Knit Pro is a program that lets you turn any image into a cross-stitch, knit, or crochet pattern.
Does it seem strange to anyone else that ribbon organizing has become a thing we think about?
On one hand, it could be a sign that things are going pretty damn well for us. We have so few worries that ribbon storage has made it onto our lists. Then again, it could be the household version of rearranging deck chairs on the Titanic.
Regardless, this is genius:
I just saw this short video by Sean Ohlencamp who captured 365 days of his desktop–via Kottke. Oddly, it had never occurred to me to use every element on my desktop to make it beautiful (including the icons).
Is your desktop lovely? Mine was not, but I took a few minutes this morning and made it nice. (The photo is by Heather Champ). You should do it too, as it will make your day more lovely. If you do, will you do a screen capture and tag it “desktopahh” on Flickr? That way, we can all see the results here, and that will be fun.
OK, I have a good idea, and I think one of you should do it. Please collect little kid suitcases and old bowling bags and turn them into laptop bags and backpacks. If I were doing it, I would:
-Add a sturdy over-the shoulder strap (or two for a backpack option)
-provide a padded interior pocket for the laptop
-provide a pocket for magazines or files
-sew on an exterior canvas pocket with velcro or magnetic flap closure (as a place for phone, wallet, keys, pens)
-Look for suitcases with double zippers, or orient the bags vertically so you only have to unzip a little of the bag to get at its contents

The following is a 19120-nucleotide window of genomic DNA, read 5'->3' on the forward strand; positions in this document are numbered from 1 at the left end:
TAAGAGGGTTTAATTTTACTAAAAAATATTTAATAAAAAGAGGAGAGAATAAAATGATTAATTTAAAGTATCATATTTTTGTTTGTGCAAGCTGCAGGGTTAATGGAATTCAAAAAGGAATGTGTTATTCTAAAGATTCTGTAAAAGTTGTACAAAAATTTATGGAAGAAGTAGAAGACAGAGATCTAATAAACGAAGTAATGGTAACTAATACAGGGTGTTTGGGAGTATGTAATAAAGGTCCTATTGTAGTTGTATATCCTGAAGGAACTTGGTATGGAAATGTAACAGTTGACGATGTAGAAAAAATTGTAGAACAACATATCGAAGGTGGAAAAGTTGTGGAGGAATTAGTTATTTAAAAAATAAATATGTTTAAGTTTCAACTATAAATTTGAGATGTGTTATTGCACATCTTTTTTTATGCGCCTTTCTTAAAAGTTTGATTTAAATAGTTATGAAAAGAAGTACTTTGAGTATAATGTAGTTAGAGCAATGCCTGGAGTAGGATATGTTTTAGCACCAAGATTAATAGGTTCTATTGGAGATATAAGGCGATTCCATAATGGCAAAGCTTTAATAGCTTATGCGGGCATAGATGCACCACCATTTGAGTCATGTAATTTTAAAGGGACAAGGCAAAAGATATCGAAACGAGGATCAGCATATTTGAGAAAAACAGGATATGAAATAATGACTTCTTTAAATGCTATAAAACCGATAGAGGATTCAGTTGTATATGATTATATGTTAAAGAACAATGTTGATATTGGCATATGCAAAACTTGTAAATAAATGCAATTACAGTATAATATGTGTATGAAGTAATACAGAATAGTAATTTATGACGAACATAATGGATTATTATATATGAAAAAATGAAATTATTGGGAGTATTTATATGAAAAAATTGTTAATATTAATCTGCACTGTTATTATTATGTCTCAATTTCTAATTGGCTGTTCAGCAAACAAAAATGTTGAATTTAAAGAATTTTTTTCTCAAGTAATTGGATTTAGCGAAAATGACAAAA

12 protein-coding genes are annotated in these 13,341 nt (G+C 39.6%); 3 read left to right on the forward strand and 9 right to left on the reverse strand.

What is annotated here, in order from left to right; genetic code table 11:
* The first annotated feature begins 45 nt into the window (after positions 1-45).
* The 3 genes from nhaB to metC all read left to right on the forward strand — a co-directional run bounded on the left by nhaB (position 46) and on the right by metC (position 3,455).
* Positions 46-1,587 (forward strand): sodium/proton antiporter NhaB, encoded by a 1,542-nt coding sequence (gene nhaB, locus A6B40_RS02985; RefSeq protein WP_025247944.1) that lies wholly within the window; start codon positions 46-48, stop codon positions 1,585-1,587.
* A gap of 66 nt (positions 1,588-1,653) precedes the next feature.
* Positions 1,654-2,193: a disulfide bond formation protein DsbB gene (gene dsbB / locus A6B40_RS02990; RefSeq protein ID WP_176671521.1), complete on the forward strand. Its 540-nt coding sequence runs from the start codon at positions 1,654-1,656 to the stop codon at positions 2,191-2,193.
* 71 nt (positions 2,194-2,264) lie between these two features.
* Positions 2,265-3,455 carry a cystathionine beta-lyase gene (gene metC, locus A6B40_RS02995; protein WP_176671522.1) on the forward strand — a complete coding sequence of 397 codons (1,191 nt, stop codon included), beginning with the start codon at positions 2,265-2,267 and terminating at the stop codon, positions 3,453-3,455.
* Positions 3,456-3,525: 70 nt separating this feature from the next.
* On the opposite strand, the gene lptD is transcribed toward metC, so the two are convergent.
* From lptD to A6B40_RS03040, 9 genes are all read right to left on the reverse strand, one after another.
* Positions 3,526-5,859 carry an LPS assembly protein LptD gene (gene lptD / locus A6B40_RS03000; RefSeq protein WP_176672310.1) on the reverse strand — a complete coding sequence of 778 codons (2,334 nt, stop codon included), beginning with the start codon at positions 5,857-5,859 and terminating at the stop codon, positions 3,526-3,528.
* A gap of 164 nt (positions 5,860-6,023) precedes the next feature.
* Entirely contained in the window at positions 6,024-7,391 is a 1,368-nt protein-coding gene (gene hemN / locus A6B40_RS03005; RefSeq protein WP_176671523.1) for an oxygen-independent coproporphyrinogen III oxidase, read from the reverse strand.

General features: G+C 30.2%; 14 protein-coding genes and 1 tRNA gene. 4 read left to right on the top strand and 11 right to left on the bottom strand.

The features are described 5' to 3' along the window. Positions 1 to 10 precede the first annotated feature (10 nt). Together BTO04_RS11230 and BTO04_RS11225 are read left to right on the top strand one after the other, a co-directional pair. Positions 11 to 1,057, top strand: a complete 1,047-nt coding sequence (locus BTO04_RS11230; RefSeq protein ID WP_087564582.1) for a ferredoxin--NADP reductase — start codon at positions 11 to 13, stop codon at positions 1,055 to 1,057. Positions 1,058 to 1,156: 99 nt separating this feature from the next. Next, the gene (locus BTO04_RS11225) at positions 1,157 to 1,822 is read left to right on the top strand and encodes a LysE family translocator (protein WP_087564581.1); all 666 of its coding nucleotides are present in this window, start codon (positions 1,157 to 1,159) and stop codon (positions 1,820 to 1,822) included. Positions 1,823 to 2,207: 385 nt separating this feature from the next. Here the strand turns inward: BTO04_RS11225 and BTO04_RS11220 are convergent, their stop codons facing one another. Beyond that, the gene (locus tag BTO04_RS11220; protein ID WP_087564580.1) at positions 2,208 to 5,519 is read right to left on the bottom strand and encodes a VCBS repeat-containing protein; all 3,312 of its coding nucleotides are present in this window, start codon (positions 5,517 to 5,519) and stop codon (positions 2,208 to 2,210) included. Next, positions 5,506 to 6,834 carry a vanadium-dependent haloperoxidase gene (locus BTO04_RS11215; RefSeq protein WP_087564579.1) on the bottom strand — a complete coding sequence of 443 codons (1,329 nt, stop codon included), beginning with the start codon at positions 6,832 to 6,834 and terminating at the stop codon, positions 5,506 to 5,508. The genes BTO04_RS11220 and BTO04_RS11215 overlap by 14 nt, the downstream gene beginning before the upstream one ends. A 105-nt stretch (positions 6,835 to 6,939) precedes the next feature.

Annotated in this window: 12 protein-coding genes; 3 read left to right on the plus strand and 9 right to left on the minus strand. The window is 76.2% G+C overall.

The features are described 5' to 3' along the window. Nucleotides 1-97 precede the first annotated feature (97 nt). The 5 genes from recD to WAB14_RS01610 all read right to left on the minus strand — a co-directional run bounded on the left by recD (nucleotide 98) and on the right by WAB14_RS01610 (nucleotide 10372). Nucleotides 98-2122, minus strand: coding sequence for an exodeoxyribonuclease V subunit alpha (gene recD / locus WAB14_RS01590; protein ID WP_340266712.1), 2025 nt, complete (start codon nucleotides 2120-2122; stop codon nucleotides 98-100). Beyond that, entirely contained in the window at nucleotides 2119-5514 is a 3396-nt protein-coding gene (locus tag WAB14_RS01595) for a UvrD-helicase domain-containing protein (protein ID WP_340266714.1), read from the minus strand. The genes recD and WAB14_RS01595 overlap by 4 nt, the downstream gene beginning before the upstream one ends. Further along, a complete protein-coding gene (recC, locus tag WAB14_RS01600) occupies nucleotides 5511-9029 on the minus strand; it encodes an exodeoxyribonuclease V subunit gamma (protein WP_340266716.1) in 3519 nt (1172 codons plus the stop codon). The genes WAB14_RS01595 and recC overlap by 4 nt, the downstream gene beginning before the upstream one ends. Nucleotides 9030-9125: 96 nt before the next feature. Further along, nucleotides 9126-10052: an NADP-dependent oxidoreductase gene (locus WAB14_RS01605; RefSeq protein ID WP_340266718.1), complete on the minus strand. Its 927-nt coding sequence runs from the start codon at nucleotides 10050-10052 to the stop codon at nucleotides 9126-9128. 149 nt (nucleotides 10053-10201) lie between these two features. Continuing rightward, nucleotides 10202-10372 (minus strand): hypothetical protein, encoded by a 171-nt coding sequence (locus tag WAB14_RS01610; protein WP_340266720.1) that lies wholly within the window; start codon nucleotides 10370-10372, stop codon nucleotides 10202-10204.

If I wanted to get fancy with the outside pocket, I would:
-add a key fob
-sew in a couple of ribbon loops to hold pens upright
Make a few, put up an etsy shop, then email me. You could also pitch it to ReadyMade for their section on repurposing old goods to make new wonderful stuff. Eh?
Please do this. I lack the time and skill, but you are a very skilled individual who has been looking for a unque product to sell. Thank goodness we found each other.
Bryan and I adore our spacious, reasonably priced, one-bedroom apartment, so instead of moving when I got pregnant we decided to convert the breakfast nook (my old office) into a nursery. I have a photo set going to record the process.
So far, we added doors to the arched entryway, Bryan tore down a wall of mirrors and painted the room (twice, as the first color looked like a Tiffanys explosion), and we enlisted some friends to help paint this bubble mural on one wall. We’re going for a nautical, 1950s Illustrated Encyclopedia look.
Here’s how we did the mural, easy peasy:
-The design is from a letterpress card that we love. I photographed it with my digital camera, discarded the color info in Photoshop, and turned the contrast way up.
- We borrowed a projector from Bryan’s office (Thanks, Adaptive Path!), and plugged it in to my computer. We opened the image in Photoshop and moved the projector around until the image fit the whole wall.
- I tried painting a single circle with a paintbrush, and it took forever. Our friend Rachel suggested using common household items (like glasses, bottles, tins) to stamp the bubbles. She is a genius.